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Stop telling musicians to 'stick to the music'


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In the run up to this general election, or to Brexit last year, how many times did you see your favourite bands or musicians post their political opinion on social media?

The chances are, quite a few. If you looked at the comments section, how many disgruntled ‘fans’ did you see telling them to ‘stick to the music and keep out of politics’? Probably a lot more.

You see, ‘celebrity’ status obviously takes away a person’s existence in the real world. Their musical talent means they can’t also take interest in politics. And they sure as hell don’t have the right to encourage their fans to go out and exercise their right to vote.

This is bullshit.

Your favourite musicians live in the exact same world as you and me. They have Theresa May as their Prime Minister and Donald Trump as their President.

They (hopefully) pay taxes, they have family, they have a life. Being a musician is their job just like being a teacher, nurse or builder may be yours. Their job is not their being.

This upcoming election affects your favourite British singer too, be they a platinum selling artist or in a smaller indie band just gaining some ground. And therefore, they have as much right as you do to express their political views and encourage their fans to vote for a country that they think will be a better one.

Take this as an example: a singer’s parents work as a police officer and a doctor. With the current Conservative cuts, both are struggling and are constantly worried they could be made redundant. This musician has a following of fans, say… 30,000 likes on Facebook, but is still unsigned and underrated so can’t massively help out financially at home.

Maybe they have a sibling, cousin or friend going to university. That musician has the power to influence an attentive group of people to vote for a party that wants to fund the NHS and police forces and invest in education; that vote affects them and their family as well as thousands of other public sector workers and young people.

Do you expect this musician to stay silent? Or can they speak up, and use the small amount of influence they have to try and make a difference?

I know this doesn't speak for every musician ever, but the point should be clear. We all live in the same world, with the same political figureheads and the same policies affecting our lives in different ways.

Where say the proposed 'dementia tax' may not affect your family, it could affect somebody else. We ALL, as humans and citizens, have a democratic right to voice our opinions. Nobody should be silenced (unless it's hate speech... and then... maybe shut them up).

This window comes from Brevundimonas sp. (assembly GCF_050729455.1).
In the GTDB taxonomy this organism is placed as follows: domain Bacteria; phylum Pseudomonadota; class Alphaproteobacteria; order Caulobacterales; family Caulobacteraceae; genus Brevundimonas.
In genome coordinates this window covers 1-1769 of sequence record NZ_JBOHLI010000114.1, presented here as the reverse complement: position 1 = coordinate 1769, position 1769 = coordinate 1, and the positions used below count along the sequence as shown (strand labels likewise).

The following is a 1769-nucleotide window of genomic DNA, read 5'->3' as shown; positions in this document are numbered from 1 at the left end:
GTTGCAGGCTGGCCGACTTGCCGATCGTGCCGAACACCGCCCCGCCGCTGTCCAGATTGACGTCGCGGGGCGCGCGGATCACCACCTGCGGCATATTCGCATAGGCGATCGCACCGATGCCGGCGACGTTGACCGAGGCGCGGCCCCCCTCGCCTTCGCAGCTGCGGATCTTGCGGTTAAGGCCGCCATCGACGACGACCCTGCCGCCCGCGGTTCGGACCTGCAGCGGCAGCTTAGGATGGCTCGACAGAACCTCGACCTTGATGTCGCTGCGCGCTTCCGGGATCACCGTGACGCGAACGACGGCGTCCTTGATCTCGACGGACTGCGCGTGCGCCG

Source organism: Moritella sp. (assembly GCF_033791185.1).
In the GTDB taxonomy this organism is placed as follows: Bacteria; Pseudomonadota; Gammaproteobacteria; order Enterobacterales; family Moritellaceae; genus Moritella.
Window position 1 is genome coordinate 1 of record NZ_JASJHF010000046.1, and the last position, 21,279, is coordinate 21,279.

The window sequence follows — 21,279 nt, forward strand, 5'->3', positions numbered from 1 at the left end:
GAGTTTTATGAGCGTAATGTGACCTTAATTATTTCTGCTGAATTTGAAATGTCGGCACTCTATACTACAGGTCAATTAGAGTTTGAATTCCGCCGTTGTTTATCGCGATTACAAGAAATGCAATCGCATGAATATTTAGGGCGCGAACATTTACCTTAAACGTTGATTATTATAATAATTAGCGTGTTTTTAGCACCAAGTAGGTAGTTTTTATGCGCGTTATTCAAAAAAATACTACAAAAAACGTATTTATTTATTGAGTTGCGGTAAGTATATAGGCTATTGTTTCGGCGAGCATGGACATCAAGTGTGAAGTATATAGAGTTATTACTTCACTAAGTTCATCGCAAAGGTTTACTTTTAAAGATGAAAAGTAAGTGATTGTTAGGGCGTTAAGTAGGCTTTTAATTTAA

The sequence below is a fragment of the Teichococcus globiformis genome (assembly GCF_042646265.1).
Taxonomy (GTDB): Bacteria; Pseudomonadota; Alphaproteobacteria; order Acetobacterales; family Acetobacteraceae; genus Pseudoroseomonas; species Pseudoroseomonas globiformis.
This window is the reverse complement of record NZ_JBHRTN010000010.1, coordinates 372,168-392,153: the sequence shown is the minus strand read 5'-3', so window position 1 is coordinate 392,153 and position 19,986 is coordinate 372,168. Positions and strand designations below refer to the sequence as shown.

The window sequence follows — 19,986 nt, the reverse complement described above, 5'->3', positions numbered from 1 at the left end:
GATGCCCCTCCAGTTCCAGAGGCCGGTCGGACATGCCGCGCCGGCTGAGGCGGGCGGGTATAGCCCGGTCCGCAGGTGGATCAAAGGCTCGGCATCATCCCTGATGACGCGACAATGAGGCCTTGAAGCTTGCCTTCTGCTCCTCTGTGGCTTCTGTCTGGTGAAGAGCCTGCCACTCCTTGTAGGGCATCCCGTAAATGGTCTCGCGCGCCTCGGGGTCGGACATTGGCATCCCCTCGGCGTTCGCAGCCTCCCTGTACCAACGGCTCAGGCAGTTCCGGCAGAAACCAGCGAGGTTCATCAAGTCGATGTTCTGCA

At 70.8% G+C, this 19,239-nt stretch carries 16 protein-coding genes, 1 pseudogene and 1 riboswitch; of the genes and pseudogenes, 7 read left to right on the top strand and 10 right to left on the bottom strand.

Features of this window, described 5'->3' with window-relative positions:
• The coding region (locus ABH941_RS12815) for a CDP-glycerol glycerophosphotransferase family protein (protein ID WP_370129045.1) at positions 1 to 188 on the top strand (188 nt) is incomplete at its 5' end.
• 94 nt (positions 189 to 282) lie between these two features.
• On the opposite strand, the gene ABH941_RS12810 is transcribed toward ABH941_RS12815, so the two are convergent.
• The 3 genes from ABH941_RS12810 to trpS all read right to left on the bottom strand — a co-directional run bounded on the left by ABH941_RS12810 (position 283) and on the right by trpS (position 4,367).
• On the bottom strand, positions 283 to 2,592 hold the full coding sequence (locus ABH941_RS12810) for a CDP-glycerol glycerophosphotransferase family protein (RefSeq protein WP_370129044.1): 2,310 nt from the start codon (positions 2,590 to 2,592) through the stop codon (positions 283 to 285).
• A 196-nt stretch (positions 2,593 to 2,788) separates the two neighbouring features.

Only this morning I saw the backlash underneath a heartfelt post that Austin from Swim Deep had published to the band's Facebook account, which was an emotional plea to help the working classes. They generally have a young following - and if that post convinced even one young person to vote, their job is done.

Proposed cuts to arts funding under the current government affects the next generation of singers, songwriters, musicians, actors, artists, designers and more. Those, as jobs, are often seen as flimsy. But without the funding to the arts sector, where are the next big music hits, fashionable clothes and cult films going to come from? Music, and the arts, are important to so many - even those who don't realise it but listen to the radio and watch television every day. We should be trying to protect it. What's a world without entertainment?

We, as fans, expect musicians to come out and make statements every time something bad happens in the world. Gosh, everyone looks at Taylor Swift every time something happens and if she hasn't posted anything in five minutes is subjected to thousands of abusive tweets.

So why are we okay when musicians give opinions on terrorism, or climate change, or events in the music industry but not politics? Even if the musician writes a politically charged song, we're more okay with that than Facebook or Twitter posts that aren't written to a beat.

This goes both ways too. Though I personally haven’t seen any musicians coming out in favour of the Conservative or UKIP parties, they have every right to do so if they should - because this is their election too. As human beings and British citizens - this affects us all.

If we can all share political crap on Facebook, trying to convince our 428 Facebook friends to vote a certain way - then so can everyone else, musician or not.

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